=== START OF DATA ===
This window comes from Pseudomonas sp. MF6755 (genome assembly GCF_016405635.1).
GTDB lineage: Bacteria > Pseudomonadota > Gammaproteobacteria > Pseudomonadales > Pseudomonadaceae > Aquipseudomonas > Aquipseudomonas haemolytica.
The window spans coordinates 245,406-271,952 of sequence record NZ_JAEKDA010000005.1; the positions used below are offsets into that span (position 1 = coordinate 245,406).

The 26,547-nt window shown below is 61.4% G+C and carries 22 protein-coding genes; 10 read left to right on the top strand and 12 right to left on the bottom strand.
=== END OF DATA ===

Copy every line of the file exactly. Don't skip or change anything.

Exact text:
This window comes from Pseudomonas sp. MF6755 (genome assembly GCF_016405635.1).
GTDB lineage: Bacteria > Pseudomonadota > Gammaproteobacteria > Pseudomonadales > Pseudomonadaceae > Aquipseudomonas > Aquipseudomonas haemolytica.
The window spans coordinates 245,406-271,952 of sequence record NZ_JAEKDA010000005.1; the positions used below are offsets into that span (position 1 = coordinate 245,406).

The 26,547-nt window shown below is 61.4% G+C and carries 22 protein-coding genes; 10 read left to right on the top strand and 12 right to left on the bottom strand.